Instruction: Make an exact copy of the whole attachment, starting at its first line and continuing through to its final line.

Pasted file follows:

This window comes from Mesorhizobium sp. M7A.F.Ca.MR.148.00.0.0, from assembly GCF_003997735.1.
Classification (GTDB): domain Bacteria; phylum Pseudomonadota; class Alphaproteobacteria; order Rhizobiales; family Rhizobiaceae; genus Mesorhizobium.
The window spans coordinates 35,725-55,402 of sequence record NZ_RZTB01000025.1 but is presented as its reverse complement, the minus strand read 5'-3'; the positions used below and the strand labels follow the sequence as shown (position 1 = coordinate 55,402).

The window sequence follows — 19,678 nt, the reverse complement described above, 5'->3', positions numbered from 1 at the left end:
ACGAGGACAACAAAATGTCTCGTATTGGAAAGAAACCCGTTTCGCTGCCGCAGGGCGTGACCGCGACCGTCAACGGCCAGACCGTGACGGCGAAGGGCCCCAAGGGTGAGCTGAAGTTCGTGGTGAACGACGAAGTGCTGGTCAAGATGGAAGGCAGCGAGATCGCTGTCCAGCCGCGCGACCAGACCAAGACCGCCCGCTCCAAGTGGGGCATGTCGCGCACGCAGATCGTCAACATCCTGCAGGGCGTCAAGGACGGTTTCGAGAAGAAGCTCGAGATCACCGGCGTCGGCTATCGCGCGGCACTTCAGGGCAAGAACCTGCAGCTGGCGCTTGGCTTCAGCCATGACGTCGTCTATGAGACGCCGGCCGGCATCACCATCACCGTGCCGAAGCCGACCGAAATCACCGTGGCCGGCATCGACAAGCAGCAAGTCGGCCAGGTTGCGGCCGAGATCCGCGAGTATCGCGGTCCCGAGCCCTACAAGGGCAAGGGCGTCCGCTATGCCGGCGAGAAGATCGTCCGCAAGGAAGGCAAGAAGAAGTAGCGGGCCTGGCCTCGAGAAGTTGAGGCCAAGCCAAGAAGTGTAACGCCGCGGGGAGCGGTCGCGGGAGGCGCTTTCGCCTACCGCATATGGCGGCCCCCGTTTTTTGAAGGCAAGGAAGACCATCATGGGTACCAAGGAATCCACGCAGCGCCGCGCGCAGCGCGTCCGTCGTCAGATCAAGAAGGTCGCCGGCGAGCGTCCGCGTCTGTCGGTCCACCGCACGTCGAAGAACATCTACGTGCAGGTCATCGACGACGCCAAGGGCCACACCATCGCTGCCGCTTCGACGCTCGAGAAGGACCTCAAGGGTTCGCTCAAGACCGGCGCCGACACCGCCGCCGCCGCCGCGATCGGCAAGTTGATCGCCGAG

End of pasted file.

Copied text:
This window comes from Mesorhizobium sp. M7A.F.Ca.MR.148.00.0.0, from assembly GCF_003997735.1.
Classification (GTDB): domain Bacteria; phylum Pseudomonadota; class Alphaproteobacteria; order Rhizobiales; family Rhizobiaceae; genus Mesorhizobium.
The window spans coordinates 35,725-55,402 of sequence record NZ_RZTB01000025.1 but is presented as its reverse complement, the minus strand read 5'-3'; the positions used below and the strand labels follow the sequence as shown (position 1 = coordinate 55,402).

The window sequence follows — 19,678 nt, the reverse complement described above, 5'->3', positions numbered from 1 at the left end:
ACGAGGACAACAAAATGTCTCGTATTGGAAAGAAACCCGTTTCGCTGCCGCAGGGCGTGACCGCGACCGTCAACGGCCAGACCGTGACGGCGAAGGGCCCCAAGGGTGAGCTGAAGTTCGTGGTGAACGACGAAGTGCTGGTCAAGATGGAAGGCAGCGAGATCGCTGTCCAGCCGCGCGACCAGACCAAGACCGCCCGCTCCAAGTGGGGCATGTCGCGCACGCAGATCGTCAACATCCTGCAGGGCGTCAAGGACGGTTTCGAGAAGAAGCTCGAGATCACCGGCGTCGGCTATCGCGCGGCACTTCAGGGCAAGAACCTGCAGCTGGCGCTTGGCTTCAGCCATGACGTCGTCTATGAGACGCCGGCCGGCATCACCATCACCGTGCCGAAGCCGACCGAAATCACCGTGGCCGGCATCGACAAGCAGCAAGTCGGCCAGGTTGCGGCCGAGATCCGCGAGTATCGCGGTCCCGAGCCCTACAAGGGCAAGGGCGTCCGCTATGCCGGCGAGAAGATCGTCCGCAAGGAAGGCAAGAAGAAGTAGCGGGCCTGGCCTCGAGAAGTTGAGGCCAAGCCAAGAAGTGTAACGCCGCGGGGAGCGGTCGCGGGAGGCGCTTTCGCCTACCGCATATGGCGGCCCCCGTTTTTTGAAGGCAAGGAAGACCATCATGGGTACCAAGGAATCCACGCAGCGCCGCGCGCAGCGCGTCCGTCGTCAGATCAAGAAGGTCGCCGGCGAGCGTCCGCGTCTGTCGGTCCACCGCACGTCGAAGAACATCTACGTGCAGGTCATCGACGACGCCAAGGGCCACACCATCGCTGCCGCTTCGACGCTCGAGAAGGACCTCAAGGGTTCGCTCAAGACCGGCGCCGACACCGCCGCCGCCGCCGCGATCGGCAAGTTGATCGCCGAG